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Retailers in coronavirus crisis mode

”It’s not about making a profit any more, but surviving,” retailers have told Drapers after prime minister Boris Johnson demanded “drastic action” to combat the spread of the Covid-19 coronavirus this week.

High street footfall was already suffering when the government issued guidance on Monday advising against all non-essential social interaction and large-scale gatherings, and increased requirements for people to self-isolate.

Springboard reported high street footfall was down 31.2% year on year for the week to 14 March, hit by the virus outbreak. 

“It’s not about making a profit any more but surviving through a set of circumstances,” said the managing director of one high street retailer. “To pay my staff I’ve got to be extremely considered about my ability to generate cash and the cash I spend.

“We’re looking at our trading hours and we’ve worked out store by store what’s a viable level of turnover. Once we get below that, it would make sense for us to just close the store. We are reviewing all of our payments going out to landlords, suppliers and the government. The ability to do anything consensual has evaporated. We’ll challenge the quarterly rents in advance and break it down into smaller amounts paid more often.”

Laura Ashley became the first retailer to collapse under the strain of coronavirus. It filed notice to appoint advisory firm PwC as administrator on Tuesday after failing to secure an emergency funding lifeline amid coronavirus trading concerns.

Will Wright, head of regional restructuring at KPMG, told Drapers more are likely to follow: “There is likely to be a significant rise in insolvencies, but it all depends on how long this goes on for.

“For the businesses that haven’t got real financial fire power, it is going to be about short-term crisis cash management and how you can navigate the cashflow to a point where you can avoid being wound up by your creditors in the meantime.”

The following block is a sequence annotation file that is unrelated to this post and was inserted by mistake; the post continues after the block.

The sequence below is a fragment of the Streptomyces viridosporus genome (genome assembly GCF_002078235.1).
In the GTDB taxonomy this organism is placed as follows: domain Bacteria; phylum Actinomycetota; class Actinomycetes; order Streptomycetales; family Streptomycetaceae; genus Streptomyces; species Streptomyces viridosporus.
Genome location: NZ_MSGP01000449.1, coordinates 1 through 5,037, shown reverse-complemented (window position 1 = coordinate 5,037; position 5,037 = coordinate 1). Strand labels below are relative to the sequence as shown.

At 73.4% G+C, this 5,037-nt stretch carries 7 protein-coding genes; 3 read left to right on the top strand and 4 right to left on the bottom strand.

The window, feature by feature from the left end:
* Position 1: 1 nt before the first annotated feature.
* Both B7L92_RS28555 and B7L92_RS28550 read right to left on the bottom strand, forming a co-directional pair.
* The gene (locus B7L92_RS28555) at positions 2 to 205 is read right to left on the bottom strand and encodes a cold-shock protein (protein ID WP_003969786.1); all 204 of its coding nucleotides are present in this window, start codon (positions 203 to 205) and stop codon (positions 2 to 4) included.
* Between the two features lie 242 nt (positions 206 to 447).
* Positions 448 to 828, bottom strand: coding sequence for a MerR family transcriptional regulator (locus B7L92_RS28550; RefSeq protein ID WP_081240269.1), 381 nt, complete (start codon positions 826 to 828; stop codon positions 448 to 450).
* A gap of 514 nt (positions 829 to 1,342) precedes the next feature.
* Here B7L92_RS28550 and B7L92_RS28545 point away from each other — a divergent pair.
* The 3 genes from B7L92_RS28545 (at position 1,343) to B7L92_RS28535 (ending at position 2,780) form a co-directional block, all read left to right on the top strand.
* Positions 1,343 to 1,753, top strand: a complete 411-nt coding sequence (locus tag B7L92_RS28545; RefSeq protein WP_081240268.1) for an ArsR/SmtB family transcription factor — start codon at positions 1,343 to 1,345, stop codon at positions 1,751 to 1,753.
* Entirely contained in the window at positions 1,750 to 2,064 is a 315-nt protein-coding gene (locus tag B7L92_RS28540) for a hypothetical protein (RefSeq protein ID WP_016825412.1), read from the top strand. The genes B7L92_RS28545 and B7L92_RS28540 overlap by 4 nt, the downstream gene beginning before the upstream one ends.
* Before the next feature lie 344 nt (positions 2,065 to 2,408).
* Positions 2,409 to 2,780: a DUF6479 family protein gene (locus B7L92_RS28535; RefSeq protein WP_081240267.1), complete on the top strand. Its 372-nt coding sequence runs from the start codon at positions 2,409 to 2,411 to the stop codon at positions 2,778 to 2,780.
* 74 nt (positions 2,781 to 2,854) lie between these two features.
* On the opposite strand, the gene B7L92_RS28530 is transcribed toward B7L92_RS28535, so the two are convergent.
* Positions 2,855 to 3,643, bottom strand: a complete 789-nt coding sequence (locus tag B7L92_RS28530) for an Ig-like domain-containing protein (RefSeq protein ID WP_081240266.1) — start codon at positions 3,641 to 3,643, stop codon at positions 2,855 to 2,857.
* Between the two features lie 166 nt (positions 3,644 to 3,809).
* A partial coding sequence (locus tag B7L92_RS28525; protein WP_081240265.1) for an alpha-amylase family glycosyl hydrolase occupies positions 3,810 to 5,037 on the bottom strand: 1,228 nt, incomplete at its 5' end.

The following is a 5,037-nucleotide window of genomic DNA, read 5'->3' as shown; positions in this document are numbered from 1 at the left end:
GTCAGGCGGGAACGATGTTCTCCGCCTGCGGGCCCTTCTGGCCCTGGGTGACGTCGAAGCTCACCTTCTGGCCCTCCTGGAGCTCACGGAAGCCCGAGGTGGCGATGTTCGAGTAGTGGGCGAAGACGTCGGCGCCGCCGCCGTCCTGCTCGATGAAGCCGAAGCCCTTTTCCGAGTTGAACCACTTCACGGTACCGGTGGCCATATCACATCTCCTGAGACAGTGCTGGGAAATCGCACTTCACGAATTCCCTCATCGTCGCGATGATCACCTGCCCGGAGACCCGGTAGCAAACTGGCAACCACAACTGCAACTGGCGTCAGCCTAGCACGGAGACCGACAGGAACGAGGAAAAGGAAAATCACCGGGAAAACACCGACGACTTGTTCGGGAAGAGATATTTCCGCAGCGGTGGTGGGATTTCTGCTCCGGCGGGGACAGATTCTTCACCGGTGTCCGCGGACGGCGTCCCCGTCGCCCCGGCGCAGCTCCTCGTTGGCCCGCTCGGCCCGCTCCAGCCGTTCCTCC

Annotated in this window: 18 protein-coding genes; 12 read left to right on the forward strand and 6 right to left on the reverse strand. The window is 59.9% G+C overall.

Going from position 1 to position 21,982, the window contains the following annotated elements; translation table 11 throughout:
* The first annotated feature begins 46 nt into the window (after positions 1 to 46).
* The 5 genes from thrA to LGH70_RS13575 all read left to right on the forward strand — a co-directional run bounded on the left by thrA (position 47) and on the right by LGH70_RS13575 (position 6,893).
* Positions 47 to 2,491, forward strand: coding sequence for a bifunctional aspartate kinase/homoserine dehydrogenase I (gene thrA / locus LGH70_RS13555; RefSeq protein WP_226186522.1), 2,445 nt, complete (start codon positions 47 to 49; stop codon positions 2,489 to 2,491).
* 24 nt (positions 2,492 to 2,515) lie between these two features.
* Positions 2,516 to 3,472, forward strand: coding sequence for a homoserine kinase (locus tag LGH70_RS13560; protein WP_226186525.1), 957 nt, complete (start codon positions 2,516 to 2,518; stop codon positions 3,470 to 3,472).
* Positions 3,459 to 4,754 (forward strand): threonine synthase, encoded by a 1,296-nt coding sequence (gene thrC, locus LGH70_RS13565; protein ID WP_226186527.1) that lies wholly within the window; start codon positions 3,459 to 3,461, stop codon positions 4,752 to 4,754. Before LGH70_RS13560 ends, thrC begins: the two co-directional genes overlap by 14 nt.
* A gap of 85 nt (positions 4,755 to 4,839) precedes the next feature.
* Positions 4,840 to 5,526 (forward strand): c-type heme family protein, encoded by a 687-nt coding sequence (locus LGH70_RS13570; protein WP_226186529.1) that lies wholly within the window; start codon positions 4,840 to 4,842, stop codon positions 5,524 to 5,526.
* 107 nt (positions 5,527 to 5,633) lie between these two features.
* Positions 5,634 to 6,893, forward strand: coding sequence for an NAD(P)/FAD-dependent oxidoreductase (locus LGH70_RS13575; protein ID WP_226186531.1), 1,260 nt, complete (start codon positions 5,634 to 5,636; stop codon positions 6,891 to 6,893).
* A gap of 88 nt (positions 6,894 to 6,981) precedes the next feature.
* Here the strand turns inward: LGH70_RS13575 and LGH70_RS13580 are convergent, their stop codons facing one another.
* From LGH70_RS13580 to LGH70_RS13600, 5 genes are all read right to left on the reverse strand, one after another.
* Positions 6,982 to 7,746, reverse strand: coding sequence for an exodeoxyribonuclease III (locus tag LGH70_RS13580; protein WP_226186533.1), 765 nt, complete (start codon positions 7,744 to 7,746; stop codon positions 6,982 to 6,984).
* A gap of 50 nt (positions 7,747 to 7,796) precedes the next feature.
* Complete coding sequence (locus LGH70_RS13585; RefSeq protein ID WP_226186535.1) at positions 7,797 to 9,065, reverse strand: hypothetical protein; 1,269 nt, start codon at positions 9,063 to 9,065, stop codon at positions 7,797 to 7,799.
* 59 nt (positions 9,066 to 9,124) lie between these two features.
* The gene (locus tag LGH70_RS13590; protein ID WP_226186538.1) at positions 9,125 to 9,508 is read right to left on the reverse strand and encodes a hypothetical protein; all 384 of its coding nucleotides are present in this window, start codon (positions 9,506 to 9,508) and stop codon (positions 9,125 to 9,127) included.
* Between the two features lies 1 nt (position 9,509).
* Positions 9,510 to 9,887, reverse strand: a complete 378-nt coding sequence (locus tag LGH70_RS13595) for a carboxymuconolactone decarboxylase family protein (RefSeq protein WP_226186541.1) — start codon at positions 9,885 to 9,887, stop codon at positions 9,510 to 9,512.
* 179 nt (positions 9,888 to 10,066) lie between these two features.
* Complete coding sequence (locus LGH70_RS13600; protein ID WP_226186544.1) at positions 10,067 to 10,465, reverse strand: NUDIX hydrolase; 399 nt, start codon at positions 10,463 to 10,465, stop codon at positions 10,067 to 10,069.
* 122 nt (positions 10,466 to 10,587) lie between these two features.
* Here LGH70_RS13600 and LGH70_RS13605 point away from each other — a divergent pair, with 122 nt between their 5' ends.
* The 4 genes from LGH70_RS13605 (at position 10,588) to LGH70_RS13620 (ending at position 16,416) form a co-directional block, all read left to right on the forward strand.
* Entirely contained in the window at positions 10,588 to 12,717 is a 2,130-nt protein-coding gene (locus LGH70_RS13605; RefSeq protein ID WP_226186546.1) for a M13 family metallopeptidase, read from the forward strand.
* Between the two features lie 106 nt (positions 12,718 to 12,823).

Debenhams has already turned to landlords for a rent holiday. It asked for a five-month break starting immediately as it battles with coronavirus disruption.

Chief financial officer of Primark owner Associated British Foods John Bason told Drapers the retailer “can’t mitigate [against coronavirus losses]” and “will have a profit shortfall”. Primark announced last week that the closure of its stores across Europe could lead to a loss of £190m in sales over the coming month and the remainder of its store portfolio had been in like-for-like sales decline for the last two weeks. However, the retailer’s Chinese manufacturing operations have largely reopened and supply shortages “are now expected to be minimal”.

New Look CEO Nigel Oddy has told Drapers that it too has reopened supply lines from China.

One high street supplier echoed this: “The good news is that supply lines from China are all back to full capacity for us as a company. Obviously this European side and America are going to get hit next.

“As a supplier, we seem to have got through that situation but we don’t know what the future holds for retailers and where they’re going to be. Hopefully, the government will have a VAT [relief] window or maybe a rent [relief] window. Right now [high streets] are not going to be busy because people are scared of something else.” As Drapers went to press on Tuesday, chancellor Rishi Sunak announced £330bn of financial guarantees to support business.

Many retailers have already begun to shut UK stores and reduce trading hours as a result of reduced footfall. Anthropologie has closed all its global stores until at least 28 March and Urban Outfitters announced all stores will be closed until further notice.

Lifestyle retailer Boden’s stores closed from Tuesday – a decision that will be reviewed on 27 March.

Founder Johnnie Boden said these are “strange and scary times”, adding: “We are all thinking about our families and friends at the moment, particularly the old and the vulnerable. We will do our utmost to keep our websites and warehouses trading and delivering everything you love about Boden.”

Mountain Warehouse is considering cutting 2,000 jobs as coronavirus is causing a “catastrophic” drop in sales.

The outdoor clothing chain’s founder and chief executive Mark Neale told BBC Radio 4’s Today programme: “Our sales have completely evaporated since Thursday and Friday last week. Yesterday our sales were about 50% down on what we would expect, and following the announcements yesterday I expect they are going to be worse today and tomorrow.”

Shoe Zone is planning to cancel its final dividend payment after a drop in footfall at its stores as a result of coronavirus.

One high street retailer told Drapers: “We’ve done cashflow planning that says we trade for the next two or three weeks, we close for four weeks and then we open after that. We’ve pretty much written off this year.” 

 

 

 

 

 

Readers' comments (1)

  • Selfridges have as 1st April put staff on furlough

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